The Rally To Restore Sanity/March To Keep Fear Alive has turned the 24 hour newscycle into its…well, special friend. The Wrap rounds up the latest details of the October 30th event that will take place on the Mall. Fox News has confirmed it’s coverage with a single camera crew after Jon Stewart announced earlier in the week that Comedy Central will broadcast the event live online and its channel.
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Howard Kurtz sheds the print skin at the Washington Post and joins up with Tina Brown’s The Daily Beast.
According to TV Newser, the long-time media columnist for the Post will become the Washingotn bureau chief for the online magazine built by the house of Brown and Barry Diller’s IAC. Kurtz will keep his show on CNN.
Kurtz has been the media reporter for the Post since 1990. He also famously updates on Facebook.
The clock started clicking the minute Rick Sanchez said “I think Jon Stewart’s a bigot.”
During the remainder of his September 30th interview on Stand Up! with Pete Dominick went downhill. From there the accusations became how Jon Stewart’s targets (“Everybody else who’s not like him”) represent bigotry to the control of Jews running major media organizations like CNN.
[TheWrap provides a full transcript here.]
By Friday night, Sanchez was let go from the company with the briefest response possible:
Rick Sanchez is no longer with the company. We thank Rick for his years of service and we wish him well.
No apology or word of the interview remained on Sanchez’ Twitter, which now is likely abandoned as the 145+ thousand followers will forget they ever followed the anchor who made new media his entire shtick. In fact, CNN’s only discussion of the event came during Howard Kurtz’ Reliable Sources yesterday according to TVNewser.
Of course far be it from Kurtz to not dig the knife in deeper by leading into his segment first with The Daily Show’s Sanchez reel and then asking whether Sanchez should’ve been “suspended…or tazed?”
Smooth, Howie. Smooth.
But now it’s Monday, no word about what will happen to Rick’s Twitter, which commands 140+ thousand followers who don’t seem to be dropping off–even after Friday’s announcement. So what happens when an influential Twitter personality just stops? Does it make a sound?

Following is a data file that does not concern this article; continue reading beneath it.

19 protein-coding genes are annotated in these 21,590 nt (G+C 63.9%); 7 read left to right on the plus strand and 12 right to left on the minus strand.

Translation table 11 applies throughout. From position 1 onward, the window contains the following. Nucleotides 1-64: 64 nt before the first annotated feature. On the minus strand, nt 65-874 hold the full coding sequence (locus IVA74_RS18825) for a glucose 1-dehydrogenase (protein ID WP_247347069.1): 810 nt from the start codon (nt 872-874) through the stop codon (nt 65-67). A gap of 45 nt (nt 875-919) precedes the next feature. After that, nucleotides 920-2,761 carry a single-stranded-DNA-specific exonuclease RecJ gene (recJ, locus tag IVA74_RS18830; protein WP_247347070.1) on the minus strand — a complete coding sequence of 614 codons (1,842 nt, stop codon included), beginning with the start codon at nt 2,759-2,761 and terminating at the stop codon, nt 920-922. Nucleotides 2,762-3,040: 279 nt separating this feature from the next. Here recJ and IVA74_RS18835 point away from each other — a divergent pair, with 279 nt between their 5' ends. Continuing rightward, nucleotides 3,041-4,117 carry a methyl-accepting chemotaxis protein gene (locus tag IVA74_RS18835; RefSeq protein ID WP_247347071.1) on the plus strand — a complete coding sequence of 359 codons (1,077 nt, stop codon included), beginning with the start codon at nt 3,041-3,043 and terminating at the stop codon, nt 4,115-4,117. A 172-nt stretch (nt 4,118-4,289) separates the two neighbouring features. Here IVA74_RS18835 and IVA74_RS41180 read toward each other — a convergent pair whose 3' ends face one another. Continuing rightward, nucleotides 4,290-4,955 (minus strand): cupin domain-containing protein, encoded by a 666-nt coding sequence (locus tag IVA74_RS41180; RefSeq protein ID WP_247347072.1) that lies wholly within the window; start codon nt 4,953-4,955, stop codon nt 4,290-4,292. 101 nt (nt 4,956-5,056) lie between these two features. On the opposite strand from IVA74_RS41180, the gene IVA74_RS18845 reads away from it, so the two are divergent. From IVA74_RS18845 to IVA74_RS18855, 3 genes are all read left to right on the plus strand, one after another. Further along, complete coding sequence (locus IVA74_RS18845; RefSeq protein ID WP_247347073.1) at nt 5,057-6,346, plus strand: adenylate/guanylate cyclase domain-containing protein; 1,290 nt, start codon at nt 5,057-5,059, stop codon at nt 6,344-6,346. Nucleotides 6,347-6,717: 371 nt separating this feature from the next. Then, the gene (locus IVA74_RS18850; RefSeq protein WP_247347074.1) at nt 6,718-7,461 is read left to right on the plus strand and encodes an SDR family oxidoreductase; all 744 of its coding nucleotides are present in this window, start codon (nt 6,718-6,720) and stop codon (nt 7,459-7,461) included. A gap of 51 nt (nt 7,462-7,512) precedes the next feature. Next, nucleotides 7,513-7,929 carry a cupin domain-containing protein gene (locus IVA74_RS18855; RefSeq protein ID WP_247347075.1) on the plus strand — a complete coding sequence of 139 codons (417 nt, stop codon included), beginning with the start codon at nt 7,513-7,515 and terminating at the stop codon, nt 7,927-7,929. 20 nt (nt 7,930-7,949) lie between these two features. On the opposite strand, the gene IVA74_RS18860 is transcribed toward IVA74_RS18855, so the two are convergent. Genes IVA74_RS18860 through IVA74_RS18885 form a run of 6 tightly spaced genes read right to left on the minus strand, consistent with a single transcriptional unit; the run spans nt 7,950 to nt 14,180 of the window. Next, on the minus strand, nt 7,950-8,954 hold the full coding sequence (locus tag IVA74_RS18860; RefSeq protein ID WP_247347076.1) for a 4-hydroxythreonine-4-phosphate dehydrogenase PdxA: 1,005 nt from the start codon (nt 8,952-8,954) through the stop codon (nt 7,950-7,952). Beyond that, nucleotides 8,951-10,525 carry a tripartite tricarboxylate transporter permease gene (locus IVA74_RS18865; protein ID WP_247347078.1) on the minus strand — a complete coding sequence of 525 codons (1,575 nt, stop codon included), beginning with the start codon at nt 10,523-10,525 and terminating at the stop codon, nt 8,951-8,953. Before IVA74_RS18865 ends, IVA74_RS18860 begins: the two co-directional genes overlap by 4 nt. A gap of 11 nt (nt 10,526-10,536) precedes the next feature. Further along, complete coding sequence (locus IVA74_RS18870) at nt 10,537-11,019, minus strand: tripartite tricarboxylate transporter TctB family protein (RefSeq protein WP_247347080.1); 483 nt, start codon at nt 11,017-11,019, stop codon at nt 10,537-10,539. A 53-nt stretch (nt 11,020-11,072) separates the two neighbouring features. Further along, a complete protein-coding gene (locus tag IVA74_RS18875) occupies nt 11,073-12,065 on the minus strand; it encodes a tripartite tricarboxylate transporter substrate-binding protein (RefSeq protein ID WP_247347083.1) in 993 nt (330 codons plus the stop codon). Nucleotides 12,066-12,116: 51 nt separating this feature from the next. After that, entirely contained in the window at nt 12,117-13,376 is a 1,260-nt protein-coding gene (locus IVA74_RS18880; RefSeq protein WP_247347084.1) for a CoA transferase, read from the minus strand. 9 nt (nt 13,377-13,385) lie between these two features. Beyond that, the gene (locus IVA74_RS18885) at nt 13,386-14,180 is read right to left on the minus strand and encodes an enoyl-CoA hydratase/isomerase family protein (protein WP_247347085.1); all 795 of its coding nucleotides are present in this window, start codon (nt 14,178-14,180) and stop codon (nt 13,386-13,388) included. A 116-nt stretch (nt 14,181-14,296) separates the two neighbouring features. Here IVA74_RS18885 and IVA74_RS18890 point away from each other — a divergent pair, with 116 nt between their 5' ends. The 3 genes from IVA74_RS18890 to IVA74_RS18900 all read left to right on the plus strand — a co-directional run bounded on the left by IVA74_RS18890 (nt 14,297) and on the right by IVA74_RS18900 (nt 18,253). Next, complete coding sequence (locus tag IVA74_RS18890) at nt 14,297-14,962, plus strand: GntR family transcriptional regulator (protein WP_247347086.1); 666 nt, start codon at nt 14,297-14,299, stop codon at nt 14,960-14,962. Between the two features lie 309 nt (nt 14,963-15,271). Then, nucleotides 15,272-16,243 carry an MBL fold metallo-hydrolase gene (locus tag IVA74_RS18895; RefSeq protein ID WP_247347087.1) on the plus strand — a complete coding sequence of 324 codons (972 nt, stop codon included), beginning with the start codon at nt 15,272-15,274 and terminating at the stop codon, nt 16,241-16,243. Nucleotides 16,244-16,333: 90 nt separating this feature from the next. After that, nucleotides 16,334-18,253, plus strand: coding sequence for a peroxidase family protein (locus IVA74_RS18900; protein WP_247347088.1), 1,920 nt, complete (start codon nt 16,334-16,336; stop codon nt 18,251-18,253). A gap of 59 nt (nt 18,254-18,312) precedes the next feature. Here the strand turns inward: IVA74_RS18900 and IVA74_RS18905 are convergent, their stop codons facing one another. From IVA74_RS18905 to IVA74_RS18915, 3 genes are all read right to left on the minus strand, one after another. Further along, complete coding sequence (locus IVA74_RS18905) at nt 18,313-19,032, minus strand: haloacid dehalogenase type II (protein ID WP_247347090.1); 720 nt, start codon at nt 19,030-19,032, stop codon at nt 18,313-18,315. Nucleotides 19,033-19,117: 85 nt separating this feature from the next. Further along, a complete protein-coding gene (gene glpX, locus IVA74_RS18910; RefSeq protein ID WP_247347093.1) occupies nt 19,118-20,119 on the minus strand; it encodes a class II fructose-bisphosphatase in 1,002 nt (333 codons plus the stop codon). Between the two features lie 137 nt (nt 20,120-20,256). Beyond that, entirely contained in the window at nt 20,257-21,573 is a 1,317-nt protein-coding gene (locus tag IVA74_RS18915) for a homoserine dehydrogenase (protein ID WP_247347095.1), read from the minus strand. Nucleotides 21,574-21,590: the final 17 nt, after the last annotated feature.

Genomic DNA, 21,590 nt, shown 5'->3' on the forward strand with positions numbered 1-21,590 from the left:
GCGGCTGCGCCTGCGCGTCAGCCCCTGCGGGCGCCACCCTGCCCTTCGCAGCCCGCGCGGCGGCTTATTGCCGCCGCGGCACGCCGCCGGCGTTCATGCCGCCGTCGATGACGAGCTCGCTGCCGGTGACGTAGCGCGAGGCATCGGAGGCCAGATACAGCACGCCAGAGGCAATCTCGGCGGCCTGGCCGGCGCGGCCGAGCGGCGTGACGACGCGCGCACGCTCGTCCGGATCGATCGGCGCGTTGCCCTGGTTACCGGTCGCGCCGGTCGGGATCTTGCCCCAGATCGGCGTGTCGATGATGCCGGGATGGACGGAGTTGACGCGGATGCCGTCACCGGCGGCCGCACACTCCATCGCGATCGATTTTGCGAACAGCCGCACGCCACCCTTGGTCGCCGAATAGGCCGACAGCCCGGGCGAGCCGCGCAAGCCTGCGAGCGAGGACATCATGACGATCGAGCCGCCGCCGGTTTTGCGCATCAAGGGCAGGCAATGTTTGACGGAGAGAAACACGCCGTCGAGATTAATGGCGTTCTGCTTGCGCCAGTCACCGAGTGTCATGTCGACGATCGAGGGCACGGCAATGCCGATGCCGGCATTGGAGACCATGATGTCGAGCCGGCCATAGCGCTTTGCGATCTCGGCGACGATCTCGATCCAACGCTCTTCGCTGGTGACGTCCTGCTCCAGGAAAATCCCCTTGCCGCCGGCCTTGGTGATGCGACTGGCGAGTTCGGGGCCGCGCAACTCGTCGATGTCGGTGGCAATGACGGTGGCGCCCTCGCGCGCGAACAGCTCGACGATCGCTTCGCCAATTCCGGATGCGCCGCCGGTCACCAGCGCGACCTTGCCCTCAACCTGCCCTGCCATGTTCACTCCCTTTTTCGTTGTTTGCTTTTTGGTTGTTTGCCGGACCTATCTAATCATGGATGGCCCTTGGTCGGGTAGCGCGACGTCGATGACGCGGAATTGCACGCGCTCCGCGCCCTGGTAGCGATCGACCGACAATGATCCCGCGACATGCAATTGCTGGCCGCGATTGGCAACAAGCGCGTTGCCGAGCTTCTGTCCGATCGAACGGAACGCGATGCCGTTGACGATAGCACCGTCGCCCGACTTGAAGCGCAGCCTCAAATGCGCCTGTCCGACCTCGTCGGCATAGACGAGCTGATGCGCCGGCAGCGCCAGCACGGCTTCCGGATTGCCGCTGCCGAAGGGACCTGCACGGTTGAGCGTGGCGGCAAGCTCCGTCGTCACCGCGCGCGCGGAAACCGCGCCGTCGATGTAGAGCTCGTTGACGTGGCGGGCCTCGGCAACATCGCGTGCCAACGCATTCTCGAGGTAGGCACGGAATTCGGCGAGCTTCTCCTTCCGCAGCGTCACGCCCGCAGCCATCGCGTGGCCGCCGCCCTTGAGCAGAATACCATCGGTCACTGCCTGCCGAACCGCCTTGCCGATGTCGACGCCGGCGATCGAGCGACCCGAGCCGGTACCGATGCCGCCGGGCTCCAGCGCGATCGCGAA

It may feel like a balmy day in the District, but vacation is about to drop out for a storm the likes of which the Beltway has rarely seen–at least every two or so years.
The big news comes from the New York Times with Politico’s unveiling of two weekly opinion columns from Joe Scarborough and Michael Kinsley; the buried lede, however, is Kinsley will depart The Atlantic to do this. As Jeremy Peters notes, “[Kinsley’s] departure will be a blow to the Atlantic Media Company, which has been establishing a stable of journalistic talent in an effort to broaden its reach in Washington.”
While Robert Gibbs may be becoming the August cable poster boy, the President has been meeting the press.
Last Thursday, eleven White House reporters sat down with President Obama for an off-the-record lunch. The President has talked off-the-record recently with commentators like MSNBC’s Rachel Maddow and The Washington Post’s Eugene Robinson, so what makes it so newsworthy this time?
Is it because it took some digging to find out who the Lunching 11 were? The Upshot outed them last week (Associated Press, Bloomberg, Los Angeles Times, Politico, Reuters, Wall Street Journal, Washington Post, and USA Today). Or is it because the New York Times has been so outspoken about refusing the White House invite?
Times reporter Peter Baker tells Howard Kurtz in the Washington Post these off-the-record sessions are “to be avoided if possible. It can too easily turn into a substitute for on-the-record….”
“We’re not trying to be haughty,” he adds, but “White House reporters get relatively few opportunities to talk to the president on the record.”
Mid-week announcements are the best when it concerns White House Press Pools.
So without further ado, as Fishbowl DC informs us, Ben Feller is the AP’s new White House Correspondent. Feller covered education for the news organization from 2003 to 2006, switching to the White House since then.
This comes after the AP was awarded Helen Thomas’ seat last week. The official memo is below:
The 2012-13 White House Correspondents Association election results are in–and so is President-Elect Ed Henry of CNN.
FishbowlDC shares the other incoming elects: Politico’s Carol Lee takes the At-Large Chair, Time’s Michael Scherer the Magazine Chair and Henry also won the TV Chair.
While congratulating Lee, Mike Allen shares the WHCA voting tally, proving the At-Large vote was the closest of the four races. Under the President write-ins, however, it’s hard not to notice one sarcastic vote for Helen Thomas.
Now that a new board has been selected, the eerily-quiet anticipation for who’ll inherit the abandoned front row seat may continue.
Monday turned out pretty well if your name is Money Magazine.
CNNMoney and the social networking/geo-tagging site Gowalla teamed up, according to Fishbowl NY, to correspond with the “100 Best Places To Live” feature in the current issue; users can sign up for specialty mobile alerts at both CNN Money and Gowalla.
In case you were wondering, yes, this does mean the heat wave has lifted in NYC and the Beltway is still trying to get out of the muggy malaise.